Note: In this unit, we will examine three different poetic conventions by poets that wrote in the same era—The Romantic Period.  By confining our study here to a single era, we will be able to see how contemporary poets made use of different traditions to express similar concerns.

  • 2.4.1 The Ballad and Oral Traditions  
  • 2.4.2 The Ode: Types, Tones, and Other Traditions  
  • 2.4.3 The Elegy  
  • 2.4.4 Lyric Poetry  
  • 2.4.5 Narrative Poetry  

    Narrative poems are poems that tell stories.  They are among the most ancient forms of storytelling and were often recited aloud or set to music.  Homer’s Odyssey, Virgil’s Aeneid, and Chaucer’s Canterbury Tales are all examples of narrative poems.  In the following subunit, you will examine two famous examples of narrative poems.

    • Reading: Bartleby’s version of Samuel Taylor Coleridge’s “The Rime of the Ancient Mariner” and Dartmouth Reading Room’s version of John Milton’s “Paradise Lost: Book 9”

      Link: Bartleby’s version of Samuel Taylor Coleridge’s “The Rime of the Ancient Mariner” (HTML) and Dartmouth Reading Room’s version of John Milton’s “Paradise Lost: Book 9” (HTML)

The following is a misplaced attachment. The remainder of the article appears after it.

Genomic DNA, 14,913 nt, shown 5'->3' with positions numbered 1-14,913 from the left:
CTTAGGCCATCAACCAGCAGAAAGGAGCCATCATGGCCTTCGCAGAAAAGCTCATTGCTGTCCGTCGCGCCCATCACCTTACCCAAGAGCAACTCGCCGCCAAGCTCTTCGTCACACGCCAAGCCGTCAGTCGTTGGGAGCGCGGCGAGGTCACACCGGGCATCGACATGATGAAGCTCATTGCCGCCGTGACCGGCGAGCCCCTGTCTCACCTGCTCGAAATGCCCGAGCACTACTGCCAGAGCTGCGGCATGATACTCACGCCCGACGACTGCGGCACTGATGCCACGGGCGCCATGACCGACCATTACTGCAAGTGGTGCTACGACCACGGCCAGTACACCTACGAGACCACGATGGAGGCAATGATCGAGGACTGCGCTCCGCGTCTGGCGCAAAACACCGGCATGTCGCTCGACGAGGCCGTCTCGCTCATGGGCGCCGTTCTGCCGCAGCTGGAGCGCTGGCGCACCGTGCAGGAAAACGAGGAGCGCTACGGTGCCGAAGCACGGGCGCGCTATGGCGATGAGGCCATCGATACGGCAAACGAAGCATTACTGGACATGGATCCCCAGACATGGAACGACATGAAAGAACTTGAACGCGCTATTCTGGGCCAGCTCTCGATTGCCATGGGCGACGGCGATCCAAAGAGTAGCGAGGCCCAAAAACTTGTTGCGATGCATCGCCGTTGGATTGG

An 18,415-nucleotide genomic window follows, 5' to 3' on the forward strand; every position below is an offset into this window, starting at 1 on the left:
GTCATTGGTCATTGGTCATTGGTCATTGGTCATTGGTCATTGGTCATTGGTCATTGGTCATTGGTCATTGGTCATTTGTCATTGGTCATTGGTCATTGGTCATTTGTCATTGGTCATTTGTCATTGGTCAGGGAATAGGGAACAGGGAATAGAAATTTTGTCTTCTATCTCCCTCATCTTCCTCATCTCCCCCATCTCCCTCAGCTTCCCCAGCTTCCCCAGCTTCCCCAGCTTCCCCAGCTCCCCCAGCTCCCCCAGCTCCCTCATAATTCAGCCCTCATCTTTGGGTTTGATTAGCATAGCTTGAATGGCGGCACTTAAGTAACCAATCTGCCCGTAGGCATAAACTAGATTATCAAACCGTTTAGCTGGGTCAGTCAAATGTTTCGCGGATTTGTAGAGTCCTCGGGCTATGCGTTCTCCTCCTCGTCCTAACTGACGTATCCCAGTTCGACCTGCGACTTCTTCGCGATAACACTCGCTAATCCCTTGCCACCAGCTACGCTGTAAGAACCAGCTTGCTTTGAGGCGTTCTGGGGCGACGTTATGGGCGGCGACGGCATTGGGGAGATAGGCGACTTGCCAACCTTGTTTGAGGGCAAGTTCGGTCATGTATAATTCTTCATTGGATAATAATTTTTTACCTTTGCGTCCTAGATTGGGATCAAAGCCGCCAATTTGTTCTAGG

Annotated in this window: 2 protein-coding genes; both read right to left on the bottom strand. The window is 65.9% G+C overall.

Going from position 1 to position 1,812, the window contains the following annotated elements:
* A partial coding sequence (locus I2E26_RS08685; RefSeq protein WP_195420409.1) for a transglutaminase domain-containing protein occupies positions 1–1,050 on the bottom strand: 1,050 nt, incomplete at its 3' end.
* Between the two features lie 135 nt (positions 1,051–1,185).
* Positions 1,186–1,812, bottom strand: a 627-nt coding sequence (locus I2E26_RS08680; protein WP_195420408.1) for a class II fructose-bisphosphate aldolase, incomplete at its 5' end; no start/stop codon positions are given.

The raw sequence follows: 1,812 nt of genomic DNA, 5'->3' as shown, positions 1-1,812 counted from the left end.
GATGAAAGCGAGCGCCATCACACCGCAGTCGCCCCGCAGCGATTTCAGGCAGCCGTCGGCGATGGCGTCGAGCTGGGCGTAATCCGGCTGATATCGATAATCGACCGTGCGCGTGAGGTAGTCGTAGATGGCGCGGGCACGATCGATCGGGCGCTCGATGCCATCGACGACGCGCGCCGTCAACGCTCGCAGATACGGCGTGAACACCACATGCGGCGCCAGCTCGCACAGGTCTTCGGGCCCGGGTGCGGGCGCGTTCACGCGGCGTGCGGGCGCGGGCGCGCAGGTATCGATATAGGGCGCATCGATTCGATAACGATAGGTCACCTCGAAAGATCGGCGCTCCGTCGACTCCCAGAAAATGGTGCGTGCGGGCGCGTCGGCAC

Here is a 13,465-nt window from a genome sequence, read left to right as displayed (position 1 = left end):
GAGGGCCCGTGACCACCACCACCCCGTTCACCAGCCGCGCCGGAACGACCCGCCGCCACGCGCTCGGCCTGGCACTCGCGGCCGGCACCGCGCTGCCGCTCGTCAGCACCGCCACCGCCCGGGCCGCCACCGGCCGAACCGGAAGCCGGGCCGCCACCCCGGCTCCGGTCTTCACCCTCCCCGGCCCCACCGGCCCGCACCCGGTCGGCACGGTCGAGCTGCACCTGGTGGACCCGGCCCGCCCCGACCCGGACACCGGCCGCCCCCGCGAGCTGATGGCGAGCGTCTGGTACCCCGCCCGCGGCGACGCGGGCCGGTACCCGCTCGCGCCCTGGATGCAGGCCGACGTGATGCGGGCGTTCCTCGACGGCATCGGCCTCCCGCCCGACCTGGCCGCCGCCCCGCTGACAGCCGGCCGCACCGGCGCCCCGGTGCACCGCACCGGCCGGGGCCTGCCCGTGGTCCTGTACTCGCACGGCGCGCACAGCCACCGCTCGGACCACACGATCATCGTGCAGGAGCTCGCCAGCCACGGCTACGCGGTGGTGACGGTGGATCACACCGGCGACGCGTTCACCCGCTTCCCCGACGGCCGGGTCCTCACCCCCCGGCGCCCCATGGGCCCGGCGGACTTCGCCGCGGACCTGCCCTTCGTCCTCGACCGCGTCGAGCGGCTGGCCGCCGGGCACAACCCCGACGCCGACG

Coleridge also available in:
      Google Books
      Kindle

      Instructions: Read Coleridge’s poem (and its accompanying gloss) and Book 9 of Milton’s epic poem.  Note that Book 9 of Milton’s “Paradise Lost” is an example of epic poetry, which is a subgenre of narrative poetry.

      Samuel Taylor Coleridge’s “The Rime of the Ancient Mariner” is widely considered to be one of the greatest epic poems of the English Romantic age. This richly symbolic story of the ancient mariner, who is seemingly cursed for killing the albatross and his resulting encounters with death in a variety of different forms, and left to forever wander and tell his story, is a richly allegorical and philosophical tale. The accompanying gloss notes – which were written by Coleridge after his composition of the original draft of the poem itself – serve to expand on a number of themes presented within the text and provide another set of ideas and a separate perspective on the events that occur within the poem.